mLocalWin = mFilteredImage(vRowsIdx, vColsIdx);

        mFilteredImage(jRow, iCol) = median(mLocalWin(:));
    end
end


%% Display Results

hFigure = figure('Position', [100, 100, 900, 550], 'Units', 'pixels');
set(hFigure, 'Colormap', gray(256));
hAxes   = axes();
set(hAxes, 'Units', 'pixels')
set(hAxes, 'Position', [50, 50, numCols, numRows]);
hImageObject = image(mInputImage);
set(get(hAxes, 'Title'), 'String', ['Input Image'], ...
    'FontSize', titleFontSize);

hFigure = figure('Position', [100, 100, 900, 550], 'Units', 'pixels');
set(hFigure, 'Colormap', gray(256));
hAxes   = axes();
set(hAxes, 'Units', 'pixels')
set(hAxes, 'Position', [50, 50, numCols, numRows]);
hImageObject = image(mNoisyImage);
set(get(hAxes, 'Title'), 'String', ['Noisy Image'], ...
    'FontSize', titleFontSize);

hFigure = figure('Position', [100, 100, 900, 550], 'Units', 'pixels');
set(hFigure, 'Colormap', gray(256));
hAxes   = axes();
set(hAxes, 'Units', 'pixels')
set(hAxes, 'Position', [50, 50, numCols, numRows]);
hImageObject = image(mFilteredImage);
set(get(hAxes, 'Title'), 'String', ['Filtered Image'], ...
    'FontSize', titleFontSize);



%% Restore Defaults
set(0, 'DefaultFigureWindowStyle', 'normal');
set(0, 'DefaultAxesLooseInset', defaultLooseInset);

Enjoy...

| improve this answer | |
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  • $\begingroup$ Median-type filters for salt and pepper work great as long as the noise concentration is not too high. Otherwise, the noise tends to win $\endgroup$ – Laurent Duval Nov 25 '15 at 19:21
  • $\begingroup$ @LaurentDuval, Well, all restoration methods will fail at certain point of low SNR. I'm not sure Median will fail before Wiener Filter for example. $\endgroup$ – Royi Nov 25 '15 at 20:00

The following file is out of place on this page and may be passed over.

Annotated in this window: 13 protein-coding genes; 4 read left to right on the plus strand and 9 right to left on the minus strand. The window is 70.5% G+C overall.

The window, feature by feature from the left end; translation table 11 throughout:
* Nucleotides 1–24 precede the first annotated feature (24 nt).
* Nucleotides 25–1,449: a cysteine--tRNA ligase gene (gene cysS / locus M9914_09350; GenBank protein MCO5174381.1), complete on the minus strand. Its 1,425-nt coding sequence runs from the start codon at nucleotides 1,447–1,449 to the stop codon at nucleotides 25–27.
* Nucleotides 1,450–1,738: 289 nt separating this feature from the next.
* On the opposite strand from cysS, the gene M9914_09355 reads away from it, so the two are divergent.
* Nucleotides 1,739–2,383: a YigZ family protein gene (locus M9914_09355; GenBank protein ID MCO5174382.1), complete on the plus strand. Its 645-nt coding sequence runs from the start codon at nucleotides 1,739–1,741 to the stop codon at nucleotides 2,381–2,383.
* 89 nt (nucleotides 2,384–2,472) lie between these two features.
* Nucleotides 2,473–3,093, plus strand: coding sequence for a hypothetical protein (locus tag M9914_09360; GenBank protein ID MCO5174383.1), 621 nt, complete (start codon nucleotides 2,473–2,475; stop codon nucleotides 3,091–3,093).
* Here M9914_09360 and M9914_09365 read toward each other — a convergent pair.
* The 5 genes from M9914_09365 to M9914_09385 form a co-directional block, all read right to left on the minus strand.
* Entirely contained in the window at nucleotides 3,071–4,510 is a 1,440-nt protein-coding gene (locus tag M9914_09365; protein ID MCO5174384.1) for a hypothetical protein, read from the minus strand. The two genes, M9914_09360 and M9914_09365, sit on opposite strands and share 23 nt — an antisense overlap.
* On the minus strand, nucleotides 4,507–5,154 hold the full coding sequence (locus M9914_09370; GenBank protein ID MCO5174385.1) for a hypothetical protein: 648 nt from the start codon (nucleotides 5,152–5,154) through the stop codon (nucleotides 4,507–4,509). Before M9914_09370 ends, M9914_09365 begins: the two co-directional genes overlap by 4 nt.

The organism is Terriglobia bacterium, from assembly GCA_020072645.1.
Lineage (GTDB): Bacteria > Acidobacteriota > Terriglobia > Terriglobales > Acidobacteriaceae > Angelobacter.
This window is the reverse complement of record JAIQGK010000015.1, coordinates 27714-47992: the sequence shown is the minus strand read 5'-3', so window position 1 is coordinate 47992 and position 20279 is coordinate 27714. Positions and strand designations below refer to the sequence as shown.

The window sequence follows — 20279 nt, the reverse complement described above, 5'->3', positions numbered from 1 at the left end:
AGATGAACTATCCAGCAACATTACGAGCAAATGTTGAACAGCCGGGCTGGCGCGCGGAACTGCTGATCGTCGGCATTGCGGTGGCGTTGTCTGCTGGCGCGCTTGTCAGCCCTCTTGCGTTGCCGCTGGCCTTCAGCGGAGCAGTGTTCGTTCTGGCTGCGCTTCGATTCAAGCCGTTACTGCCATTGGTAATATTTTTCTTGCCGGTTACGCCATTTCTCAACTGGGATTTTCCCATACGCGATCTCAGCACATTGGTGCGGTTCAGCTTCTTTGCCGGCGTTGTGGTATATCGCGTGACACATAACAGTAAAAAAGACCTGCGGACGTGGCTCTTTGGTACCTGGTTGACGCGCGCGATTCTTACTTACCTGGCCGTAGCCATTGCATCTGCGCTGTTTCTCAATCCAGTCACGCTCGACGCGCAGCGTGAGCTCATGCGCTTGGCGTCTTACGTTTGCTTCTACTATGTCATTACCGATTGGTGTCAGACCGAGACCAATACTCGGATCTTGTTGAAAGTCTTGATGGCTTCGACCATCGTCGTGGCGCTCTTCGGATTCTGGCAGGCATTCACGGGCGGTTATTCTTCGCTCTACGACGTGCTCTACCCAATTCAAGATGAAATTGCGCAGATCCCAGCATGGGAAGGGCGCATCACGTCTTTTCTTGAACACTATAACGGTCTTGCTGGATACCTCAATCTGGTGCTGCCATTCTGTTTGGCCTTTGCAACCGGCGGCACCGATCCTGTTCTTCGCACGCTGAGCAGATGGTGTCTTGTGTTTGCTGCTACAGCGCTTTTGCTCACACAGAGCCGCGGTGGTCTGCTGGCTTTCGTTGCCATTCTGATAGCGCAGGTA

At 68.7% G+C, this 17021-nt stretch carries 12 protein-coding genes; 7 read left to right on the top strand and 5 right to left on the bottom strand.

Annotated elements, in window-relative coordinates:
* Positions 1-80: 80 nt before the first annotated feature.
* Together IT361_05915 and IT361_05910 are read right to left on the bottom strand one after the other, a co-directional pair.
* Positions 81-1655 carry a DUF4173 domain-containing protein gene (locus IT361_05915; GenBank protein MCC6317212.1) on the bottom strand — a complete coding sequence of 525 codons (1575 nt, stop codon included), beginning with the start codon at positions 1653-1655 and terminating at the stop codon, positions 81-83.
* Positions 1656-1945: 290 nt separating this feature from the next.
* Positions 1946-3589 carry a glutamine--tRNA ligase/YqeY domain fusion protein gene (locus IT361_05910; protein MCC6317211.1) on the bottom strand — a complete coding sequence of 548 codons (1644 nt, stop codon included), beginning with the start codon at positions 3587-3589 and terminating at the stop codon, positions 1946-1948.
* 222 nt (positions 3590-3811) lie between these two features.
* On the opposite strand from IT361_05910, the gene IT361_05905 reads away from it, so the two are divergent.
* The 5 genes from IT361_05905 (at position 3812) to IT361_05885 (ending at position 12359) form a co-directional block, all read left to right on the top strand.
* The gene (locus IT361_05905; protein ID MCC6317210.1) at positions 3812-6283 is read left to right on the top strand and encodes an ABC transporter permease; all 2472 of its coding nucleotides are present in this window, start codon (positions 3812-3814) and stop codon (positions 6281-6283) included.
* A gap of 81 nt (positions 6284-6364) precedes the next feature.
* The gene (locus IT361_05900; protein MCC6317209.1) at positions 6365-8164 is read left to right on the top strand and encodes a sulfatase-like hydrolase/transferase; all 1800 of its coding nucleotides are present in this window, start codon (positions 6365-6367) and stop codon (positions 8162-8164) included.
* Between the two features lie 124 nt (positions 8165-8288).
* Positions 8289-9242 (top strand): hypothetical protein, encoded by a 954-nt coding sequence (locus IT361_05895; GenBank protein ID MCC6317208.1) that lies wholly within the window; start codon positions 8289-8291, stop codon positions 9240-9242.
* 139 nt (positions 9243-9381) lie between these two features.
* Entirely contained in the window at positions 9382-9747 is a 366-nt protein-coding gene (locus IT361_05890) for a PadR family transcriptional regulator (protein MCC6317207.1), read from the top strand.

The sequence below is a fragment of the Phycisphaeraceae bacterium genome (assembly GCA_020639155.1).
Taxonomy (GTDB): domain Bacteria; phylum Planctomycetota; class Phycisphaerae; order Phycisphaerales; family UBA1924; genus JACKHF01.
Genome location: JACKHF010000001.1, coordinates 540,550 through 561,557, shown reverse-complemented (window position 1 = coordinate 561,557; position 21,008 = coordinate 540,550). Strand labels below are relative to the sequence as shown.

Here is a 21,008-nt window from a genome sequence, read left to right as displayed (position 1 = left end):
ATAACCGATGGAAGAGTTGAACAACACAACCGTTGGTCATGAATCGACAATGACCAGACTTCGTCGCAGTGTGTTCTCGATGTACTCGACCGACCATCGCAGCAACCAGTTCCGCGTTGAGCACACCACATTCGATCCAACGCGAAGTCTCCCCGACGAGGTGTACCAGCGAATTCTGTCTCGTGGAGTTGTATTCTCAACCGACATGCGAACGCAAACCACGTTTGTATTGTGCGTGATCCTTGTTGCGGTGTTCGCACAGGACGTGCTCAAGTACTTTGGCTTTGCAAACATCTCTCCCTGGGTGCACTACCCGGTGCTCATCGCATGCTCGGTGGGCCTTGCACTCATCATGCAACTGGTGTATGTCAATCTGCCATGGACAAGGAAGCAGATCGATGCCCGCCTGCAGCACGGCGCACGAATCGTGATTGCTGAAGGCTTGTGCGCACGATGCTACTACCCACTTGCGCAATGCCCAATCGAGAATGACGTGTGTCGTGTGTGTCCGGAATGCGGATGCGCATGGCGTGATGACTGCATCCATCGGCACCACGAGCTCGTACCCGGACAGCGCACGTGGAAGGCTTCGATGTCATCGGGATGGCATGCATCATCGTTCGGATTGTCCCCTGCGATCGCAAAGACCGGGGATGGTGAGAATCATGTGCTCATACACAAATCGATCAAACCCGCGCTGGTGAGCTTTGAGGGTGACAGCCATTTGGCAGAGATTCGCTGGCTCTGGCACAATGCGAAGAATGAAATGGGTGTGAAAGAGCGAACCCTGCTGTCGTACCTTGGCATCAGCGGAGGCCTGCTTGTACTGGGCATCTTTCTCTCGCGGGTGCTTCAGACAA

• $\begingroup$ For sure. Just mentioned that more involved morphological filters, or involved median-type ones could be worth investigating, e.g. Denoising of salt-and-pepper noise corrupted image using modified directional-weighted-median filter, 2012 $\endgroup$ – Laurent Duval Nov 25 '15 at 20:09
  • $\begingroup$ Well, I assumed those are the first stages in the area, hence this is basic point to start. Of course there might be better places to end :-). $\endgroup$ – Royi Nov 25 '15 at 21:07
  • $\begingroup$ @Drazick , this is a very short answer, can you explain it in at least a paragraph please? or give me a good reference so I can look it up. $\endgroup$ – user65652 Nov 26 '15 at 18:21
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enter image description hereIf the noise is really pepper (blacker dots), and not salt and pepper noise (whiter and blacker dots), a rank filter with low rank, could be a solution. Assume you have a $3\times 3$ window, with $9$ pixel values $p_{k \in [1,\ldots,9]}$. It is likely that if a black pixel falls into the window, it will have the smallest value. So if you sort the pixel values, you get a new set of indexed pixels $p_{\sigma(k) \in [1,\ldots,9]}$, with $p_{\sigma(1)}$ the lowest, and $p_{\sigma(9)}$ the highest. Then you can replace the central pixel of the window by the second, third or fourth lowest value $p_{\sigma(2)}$, $p_{\sigma(3)}$, or $p_{\sigma(4)}$ for instance. Would you choose the fifth lowest, you would get the median filter suggested by @Drazick, which is a special case of rank filters.

With pure pepper noise, rank filters with appropriate size and rank are likely to overestimate the image background a little less, depending on the level of pepper noise.